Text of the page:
Exploring service providers’ perceptions of the barriers and enablers to recruitment of service users into social prescribing research

Matthew Cooper*, Jason Scott, Leah Avery, Kirsten Ashley, Darren Flynn

*Corresponding author for this work

Research output: Contribution to journalArticlepeer-review

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Abstract

Objective
To explore the views of social prescribing service providers on the barriers and enablers to recruitment of service users in social prescribing research.

Design
A qualitative study design, using semi-structured interviews with social prescribing service providers in the voluntary, community, faith, and social enterprise sector. Data were analysed using Thematic Framework Analysis.

Results
Ten interviews were conducted with service providers from five different social prescribing services. Three analytical themes were created. (1) What are you talking about?, related to service provider experiences of attempting to engage service users in social prescribing research, specifically confusion about the term social prescribing. (2) You’ve got a friend in me, focused on the positive impact of quality relationships between service providers and service users on recruitment. (3) No, no, no. Not today, reflected the experiences of service providers who reported that service users will often experience fluctuations in their mental and physical health, limiting their capacity to engage with structured research activity.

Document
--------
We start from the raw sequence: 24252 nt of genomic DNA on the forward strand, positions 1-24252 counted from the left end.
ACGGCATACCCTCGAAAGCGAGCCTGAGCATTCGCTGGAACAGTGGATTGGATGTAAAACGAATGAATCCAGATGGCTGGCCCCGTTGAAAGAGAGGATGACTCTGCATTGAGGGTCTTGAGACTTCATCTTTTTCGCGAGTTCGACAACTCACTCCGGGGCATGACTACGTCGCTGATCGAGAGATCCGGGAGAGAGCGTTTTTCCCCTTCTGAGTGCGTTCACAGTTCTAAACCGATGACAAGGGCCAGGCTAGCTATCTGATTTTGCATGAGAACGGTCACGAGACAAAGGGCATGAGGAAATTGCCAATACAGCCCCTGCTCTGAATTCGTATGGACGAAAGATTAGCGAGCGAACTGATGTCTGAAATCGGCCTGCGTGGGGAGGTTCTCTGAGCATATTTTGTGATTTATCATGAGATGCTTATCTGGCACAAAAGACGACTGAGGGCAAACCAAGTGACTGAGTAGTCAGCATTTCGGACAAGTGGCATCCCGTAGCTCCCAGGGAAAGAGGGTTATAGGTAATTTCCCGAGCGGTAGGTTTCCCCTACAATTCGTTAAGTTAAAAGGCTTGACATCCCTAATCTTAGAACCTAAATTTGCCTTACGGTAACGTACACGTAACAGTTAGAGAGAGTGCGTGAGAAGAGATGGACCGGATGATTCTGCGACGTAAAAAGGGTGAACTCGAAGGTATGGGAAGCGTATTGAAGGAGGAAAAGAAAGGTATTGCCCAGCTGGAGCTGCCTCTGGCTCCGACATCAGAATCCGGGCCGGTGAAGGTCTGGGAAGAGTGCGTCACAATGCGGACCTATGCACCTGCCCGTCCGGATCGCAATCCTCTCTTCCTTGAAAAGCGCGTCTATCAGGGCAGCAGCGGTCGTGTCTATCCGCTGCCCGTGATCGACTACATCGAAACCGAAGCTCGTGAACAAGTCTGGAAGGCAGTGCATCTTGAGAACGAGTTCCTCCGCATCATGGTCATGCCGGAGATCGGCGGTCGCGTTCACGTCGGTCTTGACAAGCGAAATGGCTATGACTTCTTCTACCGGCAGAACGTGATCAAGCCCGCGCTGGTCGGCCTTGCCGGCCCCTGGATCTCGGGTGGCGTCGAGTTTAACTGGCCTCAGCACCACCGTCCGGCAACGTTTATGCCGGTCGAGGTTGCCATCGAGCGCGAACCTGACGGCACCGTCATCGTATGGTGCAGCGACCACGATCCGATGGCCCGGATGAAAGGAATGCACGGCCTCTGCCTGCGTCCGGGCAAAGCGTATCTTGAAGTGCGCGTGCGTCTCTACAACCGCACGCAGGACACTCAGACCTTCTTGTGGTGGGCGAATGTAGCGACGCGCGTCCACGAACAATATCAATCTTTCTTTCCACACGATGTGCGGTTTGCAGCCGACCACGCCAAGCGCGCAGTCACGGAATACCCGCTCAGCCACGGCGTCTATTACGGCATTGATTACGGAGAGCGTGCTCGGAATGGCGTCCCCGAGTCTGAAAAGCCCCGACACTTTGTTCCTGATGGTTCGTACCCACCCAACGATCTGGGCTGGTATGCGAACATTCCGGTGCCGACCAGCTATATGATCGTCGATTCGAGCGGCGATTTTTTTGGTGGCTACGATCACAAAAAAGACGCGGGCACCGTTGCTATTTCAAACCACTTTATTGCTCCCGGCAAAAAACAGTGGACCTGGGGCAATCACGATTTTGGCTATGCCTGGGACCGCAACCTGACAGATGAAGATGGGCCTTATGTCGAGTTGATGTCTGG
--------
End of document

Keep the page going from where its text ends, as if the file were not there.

Conclusions
Key implications arising from this study is a need for more accessible and person-centred strategies for strengthening recruitment to, and participation in, social prescribing research. Increasing accessibility of research language (and information about participation), providing flexibility in recruitment methods, and conduct of research can also improve recruitment and retention. Service providers are vital for supporting engagement of service users in social prescribing research.
Original languageEnglish
Pages (from-to)1-15
Number of pages15
JournalCogent Psychology
Volume11
Issue number1
Early online date22 May 2024
DOIs
Publication statusE-pub ahead of print - 22 May 2024

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